WASHINGTON — The top Republican members of two oversight committees have asked the Government Accountability Office (GAO) to review a major new weather satellite program.
In a June 1 letter, Rep. Frank Lucas (R-Okla.), the chairman of the House Science Committee, and Sen. Ted Cruz (R-Texas), ranking member of the Senate Commerce Committee, requested the review of the National Oceanic and Atmospheric Administration’s Geostationary Extended Operations, or GeoXO, program of next-generation weather satellites, citing concerns about cost overruns and delays.
GeoXO is the successor to the ongoing GOES-R line of geostationary weather satellites that will ensure continuity of observations as well as new capabilities. NOAA projects spending $19.6 billion over the life of the six-satellite GeoXO program, extending to the middle of the century, nearly double what it spent on GOES-R.
In their letter, Lucas and Cruz did not cite any specific issues with GeoXO but instead noted prior cost and schedule problems with GOES-R. “The delays and budget overruns in the GOES-R program make it all the more important to ensure that GeoXO is well-managed, as any problems will be magnified by the greater complexity and cost of GeoXO,” they wrote.
They asked that the GAO examine if NOAA has followed “best practices and statutory guidance” in setting cost estimates for GeoXO, review the design and development of the program, assess NOAA’s strategies to stay on cost and schedule, and look at how NOAA has incorporated lessons learned from GOES-R.
The GeoXO program is still in its early phases. NOAA selected L3Harris in March to provide the imager instrument for the satellites under a $765.5 million contract. NOAA plans to select a provider for a new sounder instrument later in the year.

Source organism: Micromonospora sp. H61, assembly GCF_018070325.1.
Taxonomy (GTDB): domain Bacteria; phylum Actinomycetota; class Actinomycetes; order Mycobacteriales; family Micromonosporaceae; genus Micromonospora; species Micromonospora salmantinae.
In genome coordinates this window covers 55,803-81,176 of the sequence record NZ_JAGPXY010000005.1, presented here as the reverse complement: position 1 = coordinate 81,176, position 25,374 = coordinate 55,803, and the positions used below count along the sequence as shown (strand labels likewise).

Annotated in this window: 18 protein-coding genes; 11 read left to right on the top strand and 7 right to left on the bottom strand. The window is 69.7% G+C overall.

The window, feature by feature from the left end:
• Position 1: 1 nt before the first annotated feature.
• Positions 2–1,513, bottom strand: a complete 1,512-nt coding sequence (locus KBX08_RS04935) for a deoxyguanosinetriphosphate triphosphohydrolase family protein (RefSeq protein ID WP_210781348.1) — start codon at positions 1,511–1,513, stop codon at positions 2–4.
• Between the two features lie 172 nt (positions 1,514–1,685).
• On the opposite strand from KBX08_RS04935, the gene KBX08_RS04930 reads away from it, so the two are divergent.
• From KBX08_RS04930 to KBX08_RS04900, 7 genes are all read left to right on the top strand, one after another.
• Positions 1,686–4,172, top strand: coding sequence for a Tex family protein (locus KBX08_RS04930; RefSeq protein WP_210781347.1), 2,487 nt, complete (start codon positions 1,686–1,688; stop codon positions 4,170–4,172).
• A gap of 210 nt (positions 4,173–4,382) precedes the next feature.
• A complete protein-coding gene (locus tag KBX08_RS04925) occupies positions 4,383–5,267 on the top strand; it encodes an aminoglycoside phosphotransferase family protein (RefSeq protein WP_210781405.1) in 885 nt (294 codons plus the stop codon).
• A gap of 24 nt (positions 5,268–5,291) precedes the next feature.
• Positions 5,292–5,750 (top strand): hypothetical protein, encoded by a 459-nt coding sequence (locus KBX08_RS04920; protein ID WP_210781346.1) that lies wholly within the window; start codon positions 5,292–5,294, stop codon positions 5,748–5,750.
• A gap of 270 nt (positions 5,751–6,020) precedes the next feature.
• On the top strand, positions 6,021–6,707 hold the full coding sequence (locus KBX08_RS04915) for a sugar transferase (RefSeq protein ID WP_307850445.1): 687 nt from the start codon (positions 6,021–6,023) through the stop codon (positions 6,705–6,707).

NOAA requested $417.4 million for GeoXO in its fiscal year 2024 budget proposal. The program received $285 million in fiscal year 2023, far less than the $653.8 million it requested. Appropriators said the funding they provided would be sufficient to complete formulation studies and award the imager contract.
“NOAA’s current constellation has proven its worth and will continue to do so for another decade. However, NOAA must concurrently invest in the next generation of environmental satellites with the needs of all of our communities in mind,” Rick Spinrad, NOAA administrator, said in his opening statement at a House Science Committee hearing May 11 about his agency’s budget proposal, noting that the funding for GeoXO and other future satellite programs would “ensure critical data continuity” from existing systems and add new capabilities.
Spinrad also said at the hearing that he was working to create a “rigorous acquisition strategy and structure” at NOAA, one that, for weather satellite programs, will continue to rely on NASA for handing procurements of satellites and instruments.
“While these appear to be positive steps,” Lucas and Cruz said that effort in their letter to the GAO, “it is unclear if this new process will be successful.”